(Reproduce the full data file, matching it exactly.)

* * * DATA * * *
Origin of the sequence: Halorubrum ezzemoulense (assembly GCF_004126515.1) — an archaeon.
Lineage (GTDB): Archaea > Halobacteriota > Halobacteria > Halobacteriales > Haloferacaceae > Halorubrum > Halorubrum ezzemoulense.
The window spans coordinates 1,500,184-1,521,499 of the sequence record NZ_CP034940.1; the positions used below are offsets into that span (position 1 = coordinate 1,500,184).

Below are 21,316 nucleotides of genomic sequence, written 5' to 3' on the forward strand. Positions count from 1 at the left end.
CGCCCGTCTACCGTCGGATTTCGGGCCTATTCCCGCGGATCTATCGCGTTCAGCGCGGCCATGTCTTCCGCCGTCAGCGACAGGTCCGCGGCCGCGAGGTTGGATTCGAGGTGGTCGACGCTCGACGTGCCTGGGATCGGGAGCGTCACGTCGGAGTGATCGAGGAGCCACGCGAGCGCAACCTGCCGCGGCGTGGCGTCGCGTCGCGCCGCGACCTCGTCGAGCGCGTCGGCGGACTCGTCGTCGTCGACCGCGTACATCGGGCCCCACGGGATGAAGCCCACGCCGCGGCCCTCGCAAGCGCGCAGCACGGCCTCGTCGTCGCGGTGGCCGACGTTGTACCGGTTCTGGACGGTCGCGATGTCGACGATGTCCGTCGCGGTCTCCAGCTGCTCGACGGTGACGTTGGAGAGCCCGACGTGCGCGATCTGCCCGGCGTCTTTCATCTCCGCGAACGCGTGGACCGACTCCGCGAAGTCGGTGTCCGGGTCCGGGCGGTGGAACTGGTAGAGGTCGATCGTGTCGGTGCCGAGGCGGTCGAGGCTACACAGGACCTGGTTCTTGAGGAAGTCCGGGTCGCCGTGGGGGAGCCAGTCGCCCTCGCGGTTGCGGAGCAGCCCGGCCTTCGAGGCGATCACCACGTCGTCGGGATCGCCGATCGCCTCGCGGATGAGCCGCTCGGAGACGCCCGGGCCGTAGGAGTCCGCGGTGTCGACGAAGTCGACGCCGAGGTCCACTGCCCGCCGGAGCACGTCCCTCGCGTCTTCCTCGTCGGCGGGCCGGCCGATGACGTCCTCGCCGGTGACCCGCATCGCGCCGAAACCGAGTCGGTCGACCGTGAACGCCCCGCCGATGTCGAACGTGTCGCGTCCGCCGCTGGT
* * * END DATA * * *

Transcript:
Origin of the sequence: Halorubrum ezzemoulense (assembly GCF_004126515.1) — an archaeon.
Lineage (GTDB): Archaea > Halobacteriota > Halobacteria > Halobacteriales > Haloferacaceae > Halorubrum > Halorubrum ezzemoulense.
The window spans coordinates 1,500,184-1,521,499 of the sequence record NZ_CP034940.1; the positions used below are offsets into that span (position 1 = coordinate 1,500,184).

Below are 21,316 nucleotides of genomic sequence, written 5' to 3' on the forward strand. Positions count from 1 at the left end.
CGCCCGTCTACCGTCGGATTTCGGGCCTATTCCCGCGGATCTATCGCGTTCAGCGCGGCCATGTCTTCCGCCGTCAGCGACAGGTCCGCGGCCGCGAGGTTGGATTCGAGGTGGTCGACGCTCGACGTGCCTGGGATCGGGAGCGTCACGTCGGAGTGATCGAGGAGCCACGCGAGCGCAACCTGCCGCGGCGTGGCGTCGCGTCGCGCCGCGACCTCGTCGAGCGCGTCGGCGGACTCGTCGTCGTCGACCGCGTACATCGGGCCCCACGGGATGAAGCCCACGCCGCGGCCCTCGCAAGCGCGCAGCACGGCCTCGTCGTCGCGGTGGCCGACGTTGTACCGGTTCTGGACGGTCGCGATGTCGACGATGTCCGTCGCGGTCTCCAGCTGCTCGACGGTGACGTTGGAGAGCCCGACGTGCGCGATCTGCCCGGCGTCTTTCATCTCCGCGAACGCGTGGACCGACTCCGCGAAGTCGGTGTCCGGGTCCGGGCGGTGGAACTGGTAGAGGTCGATCGTGTCGGTGCCGAGGCGGTCGAGGCTACACAGGACCTGGTTCTTGAGGAAGTCCGGGTCGCCGTGGGGGAGCCAGTCGCCCTCGCGGTTGCGGAGCAGCCCGGCCTTCGAGGCGATCACCACGTCGTCGGGATCGCCGATCGCCTCGCGGATGAGCCGCTCGGAGACGCCCGGGCCGTAGGAGTCCGCGGTGTCGACGAAGTCGACGCCGAGGTCCACTGCCCGCCGGAGCACGTCCCTCGCGTCTTCCTCGTCGGCGGGCCGGCCGATGACGTCCTCGCCGGTGACCCGCATCGCGCCGAAACCGAGTCGGTCGACCGTGAACGCCCCGCCGATGTCGAACGTGTCGCGTCCGCCGCTGGT